It’s why we need to get to people before they join and before they enter the denial phase. It’s why we need to educate people enough so they don’t fall for them in the first place.

The Voice - Consumer's Voice

Is Hansford University legitimate?

I would like to know from your agency if you could help me to confirm that Hansford University is a fake or not. Thanks a lot.

I first looked at Hansford “University” in 2013 when another reader asked whether they were a legitimate university. It was very clear, very quickly that they weren’t. Not even slightly legit.

I visited their web site and had an online chat with one of the “advisors” who called himself Jason Brown. I said I was interested in getting a Bachelors degree in Nursing, or as they spell it, "NUSRSING". I told him that I needed to get the degree as quickly as possible in order to get a promotion and I asked how quickly I could get such a qualification. I told him that my only experience in a hospital had been five years as a cleaner.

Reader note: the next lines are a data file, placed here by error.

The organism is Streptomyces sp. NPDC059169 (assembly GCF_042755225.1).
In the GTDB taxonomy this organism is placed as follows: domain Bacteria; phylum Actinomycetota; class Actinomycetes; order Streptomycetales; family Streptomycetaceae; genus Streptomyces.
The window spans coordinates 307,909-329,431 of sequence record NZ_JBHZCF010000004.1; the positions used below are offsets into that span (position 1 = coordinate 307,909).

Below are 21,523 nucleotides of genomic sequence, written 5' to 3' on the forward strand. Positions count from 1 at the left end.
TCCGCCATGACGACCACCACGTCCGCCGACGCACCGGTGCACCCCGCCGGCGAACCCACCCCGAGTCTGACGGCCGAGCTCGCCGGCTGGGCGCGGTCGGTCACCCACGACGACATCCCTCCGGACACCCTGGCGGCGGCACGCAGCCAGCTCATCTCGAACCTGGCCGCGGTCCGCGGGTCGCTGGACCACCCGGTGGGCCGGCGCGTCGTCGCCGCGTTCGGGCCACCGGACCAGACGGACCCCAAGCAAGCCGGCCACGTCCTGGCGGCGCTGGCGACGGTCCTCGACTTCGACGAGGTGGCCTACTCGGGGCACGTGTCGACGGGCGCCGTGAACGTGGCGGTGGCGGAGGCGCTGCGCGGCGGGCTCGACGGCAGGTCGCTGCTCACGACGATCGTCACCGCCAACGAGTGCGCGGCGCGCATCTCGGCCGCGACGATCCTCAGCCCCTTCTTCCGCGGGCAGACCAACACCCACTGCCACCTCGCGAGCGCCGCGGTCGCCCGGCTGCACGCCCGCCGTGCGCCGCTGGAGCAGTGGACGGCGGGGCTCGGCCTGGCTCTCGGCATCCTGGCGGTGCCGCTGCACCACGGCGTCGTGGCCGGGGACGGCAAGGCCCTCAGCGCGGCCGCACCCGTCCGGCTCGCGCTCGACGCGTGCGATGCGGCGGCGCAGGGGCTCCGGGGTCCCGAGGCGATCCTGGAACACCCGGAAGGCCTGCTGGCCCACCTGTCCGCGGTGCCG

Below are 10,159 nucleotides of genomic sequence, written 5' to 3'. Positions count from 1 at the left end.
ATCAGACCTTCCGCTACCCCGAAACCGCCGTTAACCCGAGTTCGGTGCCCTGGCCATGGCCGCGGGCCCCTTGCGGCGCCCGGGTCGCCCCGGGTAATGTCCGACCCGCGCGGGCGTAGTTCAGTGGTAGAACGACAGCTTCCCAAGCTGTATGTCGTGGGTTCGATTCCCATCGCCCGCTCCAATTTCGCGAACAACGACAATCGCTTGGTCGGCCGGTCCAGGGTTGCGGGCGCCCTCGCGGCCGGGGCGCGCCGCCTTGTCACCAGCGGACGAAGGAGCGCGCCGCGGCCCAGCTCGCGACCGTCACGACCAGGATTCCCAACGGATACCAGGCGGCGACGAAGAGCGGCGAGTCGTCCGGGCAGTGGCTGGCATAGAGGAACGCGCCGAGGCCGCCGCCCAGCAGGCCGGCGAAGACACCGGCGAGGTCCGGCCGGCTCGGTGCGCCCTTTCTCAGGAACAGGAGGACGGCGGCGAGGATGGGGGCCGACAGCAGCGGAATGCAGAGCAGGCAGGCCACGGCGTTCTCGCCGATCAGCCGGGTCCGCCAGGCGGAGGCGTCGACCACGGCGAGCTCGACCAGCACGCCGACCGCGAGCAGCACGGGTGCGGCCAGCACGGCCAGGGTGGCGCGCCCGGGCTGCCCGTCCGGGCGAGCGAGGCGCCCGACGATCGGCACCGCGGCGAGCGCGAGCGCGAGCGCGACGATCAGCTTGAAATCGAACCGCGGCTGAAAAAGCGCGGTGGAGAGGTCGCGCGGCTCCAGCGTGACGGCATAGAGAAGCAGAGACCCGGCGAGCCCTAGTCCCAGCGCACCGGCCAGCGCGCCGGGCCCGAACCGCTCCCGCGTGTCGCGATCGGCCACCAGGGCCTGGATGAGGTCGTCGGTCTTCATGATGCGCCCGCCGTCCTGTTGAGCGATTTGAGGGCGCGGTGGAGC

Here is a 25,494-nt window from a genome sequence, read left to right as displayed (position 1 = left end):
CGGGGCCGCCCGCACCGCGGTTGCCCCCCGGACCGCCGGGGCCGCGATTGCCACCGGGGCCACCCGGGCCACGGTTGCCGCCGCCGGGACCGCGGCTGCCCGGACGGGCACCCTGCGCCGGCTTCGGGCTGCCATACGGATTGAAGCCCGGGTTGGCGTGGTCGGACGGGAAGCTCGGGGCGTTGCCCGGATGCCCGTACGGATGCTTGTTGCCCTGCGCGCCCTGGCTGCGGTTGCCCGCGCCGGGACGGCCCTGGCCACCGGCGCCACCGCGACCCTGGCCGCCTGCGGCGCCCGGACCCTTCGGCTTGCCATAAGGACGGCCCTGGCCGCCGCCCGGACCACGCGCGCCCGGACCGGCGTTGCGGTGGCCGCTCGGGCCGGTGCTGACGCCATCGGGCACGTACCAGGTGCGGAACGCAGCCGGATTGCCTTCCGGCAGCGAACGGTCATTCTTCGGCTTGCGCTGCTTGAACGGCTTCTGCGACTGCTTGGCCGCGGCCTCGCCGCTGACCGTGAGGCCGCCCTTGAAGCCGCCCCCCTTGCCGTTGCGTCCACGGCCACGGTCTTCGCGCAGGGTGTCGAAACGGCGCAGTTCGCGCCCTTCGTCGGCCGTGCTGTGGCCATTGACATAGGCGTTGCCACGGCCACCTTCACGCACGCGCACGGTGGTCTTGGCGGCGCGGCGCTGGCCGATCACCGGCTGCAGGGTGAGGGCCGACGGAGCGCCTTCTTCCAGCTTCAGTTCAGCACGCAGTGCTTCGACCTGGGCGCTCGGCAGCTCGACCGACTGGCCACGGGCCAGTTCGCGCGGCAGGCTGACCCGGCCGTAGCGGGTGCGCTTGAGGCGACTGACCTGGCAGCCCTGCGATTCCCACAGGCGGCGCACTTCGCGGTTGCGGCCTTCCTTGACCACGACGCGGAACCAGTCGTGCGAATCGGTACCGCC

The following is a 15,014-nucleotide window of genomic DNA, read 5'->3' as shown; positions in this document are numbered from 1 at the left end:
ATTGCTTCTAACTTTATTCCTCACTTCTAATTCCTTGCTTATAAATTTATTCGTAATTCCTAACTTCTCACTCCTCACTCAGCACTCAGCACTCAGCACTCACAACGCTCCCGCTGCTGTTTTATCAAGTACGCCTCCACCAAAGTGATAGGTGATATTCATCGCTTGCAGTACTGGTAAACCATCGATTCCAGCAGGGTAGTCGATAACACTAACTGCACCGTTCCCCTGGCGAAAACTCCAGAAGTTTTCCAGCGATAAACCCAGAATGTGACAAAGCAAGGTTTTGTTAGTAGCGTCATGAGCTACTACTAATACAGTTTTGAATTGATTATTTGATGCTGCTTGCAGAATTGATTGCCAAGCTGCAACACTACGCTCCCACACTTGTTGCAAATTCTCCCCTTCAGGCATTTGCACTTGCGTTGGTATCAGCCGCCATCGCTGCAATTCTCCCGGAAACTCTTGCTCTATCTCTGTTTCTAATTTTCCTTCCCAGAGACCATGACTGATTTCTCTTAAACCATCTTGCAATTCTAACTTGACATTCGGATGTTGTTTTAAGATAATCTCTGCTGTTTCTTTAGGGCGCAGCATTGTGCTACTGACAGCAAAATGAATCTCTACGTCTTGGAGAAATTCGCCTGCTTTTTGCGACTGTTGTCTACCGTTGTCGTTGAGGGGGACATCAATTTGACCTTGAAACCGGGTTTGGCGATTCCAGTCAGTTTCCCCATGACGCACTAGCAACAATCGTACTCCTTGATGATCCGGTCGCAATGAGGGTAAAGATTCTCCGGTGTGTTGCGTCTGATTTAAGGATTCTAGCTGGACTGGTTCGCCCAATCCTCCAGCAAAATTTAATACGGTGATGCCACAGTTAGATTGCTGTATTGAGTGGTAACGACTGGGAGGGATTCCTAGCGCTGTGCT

“You can get in 2 weeks”, he said.

All I needed to do to get a degree in Nursing from this bogus university was to pay them $199. Do they have any idea how dangerous that is? That they’ll sell a fake degree in Nursing to a total stranger who may then get a job based on that qualification? Someone whose only experience was as a cleaner? Someone with no actual skills in nursing at all? Someone who might then end up in a hospital ward responsible for people’s health? Someone to whom we would entrust the welfare, health and life of our loved ones?

Hansford “University” is a criminally reckless, bogus and fake establishment that is selling illegal certificates that have precisely no value. Please don’t be tempted ever to buy one because you will then be as criminal as they are. Remember that if you get a job or a promotion based on a fake qualification you can not only be fired, but you can be prosecuted as well. Are the disgrace, embarrassment, unemployment and a prison sentence really worth the risk?

When will I get my refund?